Edward Norton says Marvel reneged on developing a darker Hulk film

Last Updated on August 2, 2021

Hulk, Edward Norton, Marvel

Of the many films belonging to the MCU, director Louis Leterrier's THE INCREDIBLE HULK, starring Edward Norton as Bruce Banner, rarely ranks among the best of the best. In fact, even some of the most dedicated Marvel fans are prone to forgetting that the film even exists, and have to be reminded of the post-IRON MAN adventure. When the film failed to live up to the critical and box office success of IRON MAN, THE KIDS ARE ALRIGHT actor Mark Ruffalo replaced Norton as the "you wouldn't like me when I'm angry" character, and was re-introduced via Joss Whedon's THE AVENGERS in 2012. Aspects of this move confused Norton, who for a time believed that Marvel was game to develop a more intense pair of Hulk films akin to Christopher Nolan's Batman trilogy.

Recently while being interviewed for a New York Times profile, Norton spoke to the outlet about his falling out with the Hulk, and how at one point the character's introduction could have been a two-part endeavor.

"I laid out a two-film thing: The origin and then the idea of Hulk as the conscious dreamer, the guy who can handle the trip," Norton said. "And they were like, 'That’s what we want!' As it turned out, that wasn’t what they wanted."

Despite being confused by Marvel's efforts to bring Hulk in an entirely new direction, Norton explained that he'd had a "great time" while working on Leterrier's film, and that he got along quite nicely with Marvel head honcho Kevin Feige. However, Norton quickly became disillusioned with Marvel, after a 2010 statement from Feige announced that the FIGHT CLUB actor would no longer be participating in the making of Whedon's THE AVENGERS. Then, in a move that added insult to injury, Feige implied that working with Norton had proven to be a "difficult" process.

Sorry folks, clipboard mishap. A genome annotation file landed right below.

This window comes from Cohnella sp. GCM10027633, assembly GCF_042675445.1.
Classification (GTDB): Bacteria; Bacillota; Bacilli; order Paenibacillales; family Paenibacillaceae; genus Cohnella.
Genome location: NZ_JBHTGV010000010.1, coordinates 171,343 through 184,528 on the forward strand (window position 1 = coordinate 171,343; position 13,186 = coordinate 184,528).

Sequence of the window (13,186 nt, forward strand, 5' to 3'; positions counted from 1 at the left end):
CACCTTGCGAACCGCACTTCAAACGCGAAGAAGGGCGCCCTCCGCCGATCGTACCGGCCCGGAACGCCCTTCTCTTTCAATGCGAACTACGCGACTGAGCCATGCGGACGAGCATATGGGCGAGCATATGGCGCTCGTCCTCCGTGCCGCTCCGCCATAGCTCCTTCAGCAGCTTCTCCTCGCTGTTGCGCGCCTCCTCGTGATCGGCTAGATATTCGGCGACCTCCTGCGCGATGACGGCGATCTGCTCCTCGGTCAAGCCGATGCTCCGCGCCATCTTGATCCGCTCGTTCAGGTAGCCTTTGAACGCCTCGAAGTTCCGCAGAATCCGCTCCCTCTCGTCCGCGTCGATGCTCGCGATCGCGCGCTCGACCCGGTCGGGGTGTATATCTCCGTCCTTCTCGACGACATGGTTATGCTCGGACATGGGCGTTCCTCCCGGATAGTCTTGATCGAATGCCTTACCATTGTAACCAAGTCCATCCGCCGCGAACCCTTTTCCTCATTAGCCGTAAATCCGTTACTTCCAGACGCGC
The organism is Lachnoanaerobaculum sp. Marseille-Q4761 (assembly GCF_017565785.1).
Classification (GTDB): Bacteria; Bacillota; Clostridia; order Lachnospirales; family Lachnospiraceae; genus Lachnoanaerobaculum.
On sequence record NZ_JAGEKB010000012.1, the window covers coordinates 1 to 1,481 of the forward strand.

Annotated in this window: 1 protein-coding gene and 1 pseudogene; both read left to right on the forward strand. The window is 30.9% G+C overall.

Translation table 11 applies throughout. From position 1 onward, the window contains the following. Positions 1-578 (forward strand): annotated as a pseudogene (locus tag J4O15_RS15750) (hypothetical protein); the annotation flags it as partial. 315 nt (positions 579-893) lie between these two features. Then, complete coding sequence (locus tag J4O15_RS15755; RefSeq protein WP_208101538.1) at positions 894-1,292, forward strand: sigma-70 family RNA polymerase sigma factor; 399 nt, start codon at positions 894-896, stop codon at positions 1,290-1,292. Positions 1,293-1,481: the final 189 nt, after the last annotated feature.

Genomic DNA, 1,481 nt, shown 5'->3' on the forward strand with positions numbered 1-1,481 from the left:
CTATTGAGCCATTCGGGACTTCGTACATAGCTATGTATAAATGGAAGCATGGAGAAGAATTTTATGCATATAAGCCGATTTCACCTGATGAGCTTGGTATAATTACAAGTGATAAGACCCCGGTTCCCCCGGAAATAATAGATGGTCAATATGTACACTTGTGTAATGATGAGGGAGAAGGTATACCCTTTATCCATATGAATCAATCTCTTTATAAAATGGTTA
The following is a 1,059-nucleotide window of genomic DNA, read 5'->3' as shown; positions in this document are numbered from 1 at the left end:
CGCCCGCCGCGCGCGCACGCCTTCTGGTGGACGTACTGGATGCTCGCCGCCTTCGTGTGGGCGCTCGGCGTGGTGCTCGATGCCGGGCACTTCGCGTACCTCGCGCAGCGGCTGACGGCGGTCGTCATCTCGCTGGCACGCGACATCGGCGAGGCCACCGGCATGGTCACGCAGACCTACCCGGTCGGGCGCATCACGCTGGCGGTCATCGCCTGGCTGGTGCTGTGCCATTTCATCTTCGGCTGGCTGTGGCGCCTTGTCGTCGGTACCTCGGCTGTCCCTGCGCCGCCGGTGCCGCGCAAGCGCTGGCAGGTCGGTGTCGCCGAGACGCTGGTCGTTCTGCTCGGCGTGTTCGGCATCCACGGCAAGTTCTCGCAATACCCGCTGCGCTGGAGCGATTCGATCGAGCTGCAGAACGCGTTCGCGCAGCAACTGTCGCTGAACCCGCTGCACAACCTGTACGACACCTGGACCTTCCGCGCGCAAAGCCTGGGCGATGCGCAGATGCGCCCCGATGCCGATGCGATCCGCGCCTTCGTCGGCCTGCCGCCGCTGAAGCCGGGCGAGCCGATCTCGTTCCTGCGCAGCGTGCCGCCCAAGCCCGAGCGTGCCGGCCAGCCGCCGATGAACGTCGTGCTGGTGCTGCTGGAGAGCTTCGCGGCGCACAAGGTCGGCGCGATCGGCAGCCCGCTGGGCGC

"Our decision is definitely not one based on monetary factors, but instead rooted in the need for an actor who embodies the creativity and collaborative spirit of our other talented castmembers," Feige's statement said.

"Yeah, which was cheap," Norton explained to the New York Times. "It was brand defensiveness or something. Ultimately they weren’t going for long, dark and serious. But it doesn’t matter."

Norton continued to vent, "We had positive discussions about going on with the films, and we looked at the amount of time that would’ve taken, and I wasn’t going to do that. I honestly would’ve wanted more money than they’d have wanted to pay me. But that’s not why I would’ve wanted to do another Hulk movie anyway."

Not-so-veiled comments or no, Norton insists that there was no bad blood between himself and Feige when deciding what was best for the Hulk.

"I’m saying that Kevin had an idea of a thing that you could do, and it was remarkable," he said. "Now it didn’t happen to be on a tonal, thematic level what I wanted to spend my time doing."

In the end, I think it was for the best that Norton moved on from the character, and that Ruffalo decided to wear the purple pants. The last thing that anyone wants is for someone to portray a character without passion, and it doesn't sound as if Feige's plans for the Hulk would have meshed with Norton's intended vision of the smash-happy superhero.

What do you think of Norton's take on the Hulk? Would you have liked to see his "gritty" take on Bruce Banner's next adventure? Or do you stan Mark Ruffalo as the one-and-only, wickedly-powerful world-breaker? Let us know in the comments section below.

Source: The Hollywood Reporter, The New York Times

About the Author

Born and raised in New York, then immigrated to Canada, Steve Seigh has been a JoBlo.com editor, columnist, and critic since 2012. He started with Ink & Pixel, a column celebrating the magic and evolution of animation, before launching the companion YouTube series Animation Movies Revisited. He's also the host of the Talking Comics Podcast, a personality-driven audio show focusing on comic books, film, music, and more. You'll rarely catch him without headphones on his head and pancakes on his breath.